However, Inditex reported in June its sales shot up 50% in the first quarter of 2021 to $5.8 billion, with May sales above 2019 levels. Online sales in local currencies grew by 67%. Sales were higher across all geographies and every brand despite 24% of trading hours being unavailable due to lockdowns. Some 16% of the group’s stores were still closed by the end of the quarter.
Amancio Ortega (pictured above), 85, founder of Inditex and a member of the board, remains the controlling shareholder of the company through Pontegadea. His self-made fortune is said to be $77 billion.
Ortega began his business career in the textile manufacturing sector in 1963. In 1972 he founded Confecciones Goa, the first garment-making factory of Inditex. He launched Zara three years later, the first retailing company of the group.
He was Inditex’s chairman from the date of incorporation until 2011. He chairs the board of directors of Pontegadea and his real estate business Partler, as well as the board of trustees of the Amancio Ortega Foundation, which he created in 2001.
His second wife, Flora Perez Marcote, 69, is the scholarship foundation’s first vice chairwoman and a director of Pontegadea. The couple’s daughter, Marta Ortega Perez, 37, has been a trustee of the foundation since 2015. The next-gen European Business School graduate works in product design and development at Zara Woman.
Pablo Isla (pictured above right), 57, replaced Ortega as Inditex’s non-family chairman in 2019. He previously served as chief executive from 2005 and chairman and chief executive from 2011.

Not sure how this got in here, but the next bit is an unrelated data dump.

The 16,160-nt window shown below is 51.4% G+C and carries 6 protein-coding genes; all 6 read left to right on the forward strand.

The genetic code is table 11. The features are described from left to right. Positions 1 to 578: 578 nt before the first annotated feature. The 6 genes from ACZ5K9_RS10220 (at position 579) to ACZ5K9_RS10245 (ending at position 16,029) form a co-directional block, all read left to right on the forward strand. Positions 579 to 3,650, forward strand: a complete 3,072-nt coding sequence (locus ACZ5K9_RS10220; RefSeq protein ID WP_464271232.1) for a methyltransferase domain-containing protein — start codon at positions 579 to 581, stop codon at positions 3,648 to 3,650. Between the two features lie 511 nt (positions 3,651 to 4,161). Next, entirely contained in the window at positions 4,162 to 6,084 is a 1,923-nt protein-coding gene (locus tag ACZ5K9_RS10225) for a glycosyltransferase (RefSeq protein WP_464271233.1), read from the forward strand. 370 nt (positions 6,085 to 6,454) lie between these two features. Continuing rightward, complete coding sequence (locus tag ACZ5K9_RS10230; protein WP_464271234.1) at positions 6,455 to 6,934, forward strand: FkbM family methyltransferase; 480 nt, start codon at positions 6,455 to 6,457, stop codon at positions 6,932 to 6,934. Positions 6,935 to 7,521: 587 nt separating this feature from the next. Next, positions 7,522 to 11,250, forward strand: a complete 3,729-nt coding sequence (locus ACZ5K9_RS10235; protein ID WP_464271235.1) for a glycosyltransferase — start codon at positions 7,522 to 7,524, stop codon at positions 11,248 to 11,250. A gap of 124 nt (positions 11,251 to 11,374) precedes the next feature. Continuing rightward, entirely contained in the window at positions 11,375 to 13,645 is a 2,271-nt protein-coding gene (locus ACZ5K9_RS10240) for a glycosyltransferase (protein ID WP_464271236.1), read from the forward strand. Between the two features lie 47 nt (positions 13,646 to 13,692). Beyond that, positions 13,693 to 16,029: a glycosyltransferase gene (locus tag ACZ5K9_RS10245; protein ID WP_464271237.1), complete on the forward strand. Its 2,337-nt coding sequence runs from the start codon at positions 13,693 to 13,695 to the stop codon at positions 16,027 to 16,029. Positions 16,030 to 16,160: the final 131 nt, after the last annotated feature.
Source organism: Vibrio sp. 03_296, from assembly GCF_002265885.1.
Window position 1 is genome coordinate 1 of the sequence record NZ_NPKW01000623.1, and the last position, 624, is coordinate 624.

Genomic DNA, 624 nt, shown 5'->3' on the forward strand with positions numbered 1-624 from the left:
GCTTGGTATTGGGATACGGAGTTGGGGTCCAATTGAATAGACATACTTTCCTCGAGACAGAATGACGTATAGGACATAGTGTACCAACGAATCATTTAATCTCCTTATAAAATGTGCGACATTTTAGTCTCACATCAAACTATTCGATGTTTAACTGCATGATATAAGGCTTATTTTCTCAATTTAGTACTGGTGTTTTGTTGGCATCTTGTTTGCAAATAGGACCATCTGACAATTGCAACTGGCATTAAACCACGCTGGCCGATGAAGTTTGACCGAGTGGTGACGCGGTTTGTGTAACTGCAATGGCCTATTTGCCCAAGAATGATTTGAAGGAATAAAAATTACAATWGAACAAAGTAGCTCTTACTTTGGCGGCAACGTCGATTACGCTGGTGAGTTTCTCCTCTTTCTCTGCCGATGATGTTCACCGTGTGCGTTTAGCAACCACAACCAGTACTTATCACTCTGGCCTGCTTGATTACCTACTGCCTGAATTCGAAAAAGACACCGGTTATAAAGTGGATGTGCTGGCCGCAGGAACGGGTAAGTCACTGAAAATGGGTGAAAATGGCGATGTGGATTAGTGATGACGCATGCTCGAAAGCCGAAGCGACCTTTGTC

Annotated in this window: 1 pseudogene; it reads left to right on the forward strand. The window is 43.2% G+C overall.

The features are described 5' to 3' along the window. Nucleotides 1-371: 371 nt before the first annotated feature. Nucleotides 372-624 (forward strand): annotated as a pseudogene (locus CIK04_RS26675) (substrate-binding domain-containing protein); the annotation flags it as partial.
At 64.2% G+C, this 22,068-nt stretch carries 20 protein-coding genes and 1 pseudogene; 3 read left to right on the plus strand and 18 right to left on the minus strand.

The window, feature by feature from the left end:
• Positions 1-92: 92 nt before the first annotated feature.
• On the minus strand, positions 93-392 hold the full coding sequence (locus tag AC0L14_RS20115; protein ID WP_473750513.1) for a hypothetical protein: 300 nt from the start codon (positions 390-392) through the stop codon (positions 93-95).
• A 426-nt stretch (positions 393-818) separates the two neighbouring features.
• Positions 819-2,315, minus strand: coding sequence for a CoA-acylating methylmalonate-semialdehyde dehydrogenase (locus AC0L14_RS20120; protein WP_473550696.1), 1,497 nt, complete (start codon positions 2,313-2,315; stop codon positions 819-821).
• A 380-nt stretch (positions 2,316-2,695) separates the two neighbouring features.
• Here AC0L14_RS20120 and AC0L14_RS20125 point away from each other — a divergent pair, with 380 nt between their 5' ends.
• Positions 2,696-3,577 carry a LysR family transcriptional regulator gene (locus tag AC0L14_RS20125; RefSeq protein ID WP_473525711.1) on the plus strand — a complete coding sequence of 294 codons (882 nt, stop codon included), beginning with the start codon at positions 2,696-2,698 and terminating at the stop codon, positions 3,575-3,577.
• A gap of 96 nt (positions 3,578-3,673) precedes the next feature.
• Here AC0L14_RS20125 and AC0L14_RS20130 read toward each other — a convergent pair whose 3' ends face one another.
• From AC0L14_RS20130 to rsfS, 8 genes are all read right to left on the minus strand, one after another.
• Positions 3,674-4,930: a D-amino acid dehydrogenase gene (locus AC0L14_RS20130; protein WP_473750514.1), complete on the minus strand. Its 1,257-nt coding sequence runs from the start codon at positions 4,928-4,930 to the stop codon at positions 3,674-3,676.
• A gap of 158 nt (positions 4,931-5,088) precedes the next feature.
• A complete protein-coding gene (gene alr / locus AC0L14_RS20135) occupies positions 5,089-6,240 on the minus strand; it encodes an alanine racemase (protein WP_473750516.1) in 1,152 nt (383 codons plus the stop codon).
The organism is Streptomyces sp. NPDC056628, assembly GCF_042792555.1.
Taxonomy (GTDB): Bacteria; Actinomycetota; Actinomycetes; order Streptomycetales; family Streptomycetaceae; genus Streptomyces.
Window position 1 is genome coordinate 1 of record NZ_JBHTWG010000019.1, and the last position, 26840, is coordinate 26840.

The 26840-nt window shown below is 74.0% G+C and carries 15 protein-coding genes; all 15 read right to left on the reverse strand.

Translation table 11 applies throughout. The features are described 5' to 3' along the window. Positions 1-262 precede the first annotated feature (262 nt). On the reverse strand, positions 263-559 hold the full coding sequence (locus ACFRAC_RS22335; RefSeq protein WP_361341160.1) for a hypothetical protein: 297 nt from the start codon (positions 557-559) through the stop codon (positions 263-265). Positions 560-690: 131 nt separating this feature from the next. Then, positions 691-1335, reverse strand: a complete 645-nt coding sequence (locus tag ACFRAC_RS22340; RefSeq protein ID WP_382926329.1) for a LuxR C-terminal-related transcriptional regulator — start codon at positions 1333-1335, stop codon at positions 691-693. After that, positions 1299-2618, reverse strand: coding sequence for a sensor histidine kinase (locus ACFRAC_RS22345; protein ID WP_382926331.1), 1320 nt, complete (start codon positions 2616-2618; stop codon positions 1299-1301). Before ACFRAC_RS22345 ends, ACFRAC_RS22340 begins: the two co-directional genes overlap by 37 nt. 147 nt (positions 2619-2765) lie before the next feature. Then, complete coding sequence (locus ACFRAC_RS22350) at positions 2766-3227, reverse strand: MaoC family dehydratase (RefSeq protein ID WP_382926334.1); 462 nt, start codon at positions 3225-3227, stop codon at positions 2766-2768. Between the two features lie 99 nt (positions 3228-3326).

Weston family puts Selfridges on the auction block for $5.5 billion
The Weston family has reportedly put its luxury department store group Selfridges up for sale by auction for $5.5 billion and one mystery buyer is already interested.
Selfridges reportedly received an unsolicited offer from an undisclosed party earlier in 2021. The group may have appointed Credit Suisse as an adviser. The deal could close by the end of the year. Selfridges and Credit Suisse declined to comment on reports of the auction this week.
Selfridges was founded in London by US entrepreneur Harry Gordon Selfridge, the “Earl of Oxford Street”, in 1909 as an example of the first modern department store. Selfridges Group now comprises 25 stores worldwide across five high-end brands.
The group was acquired almost two decades ago by the Canadian side of the Weston family via its privately owned Toronto-based holding company, Wittington Investments, Ltd. The family’s fortune is worth an estimated $8.7 billion, according to Forbes.
British-Canadian tycoon W Galen Weston (pictured above left) bought the historic upmarket chain for $833 million in 2003. The patriarch died aged 80 in April 2021. Some media speculated the former chairman would not have approved of the sale.
Dublin-born Alannah Weston (pictured), 49, daughter of Weston and Hilary Weston, has chaired the group since 2019. She became the creative director of Selfridges in 2003.
Paul Kelly, the managing director of Selfridges since 2003, departed to become managing director of Wittington Property Investments in the UK and Europe in early 2019.
Anne Pitcher, the latest managing director, told The Times in January 2021 the success of the business in 2019 “allowed us to be so resilient in 2020” during the height of pandemic restrictions.
Selfridges reported a 7% rise in sales to $2.7 billion in the year to February 2020 while operating profits fell by 10% to $122 million.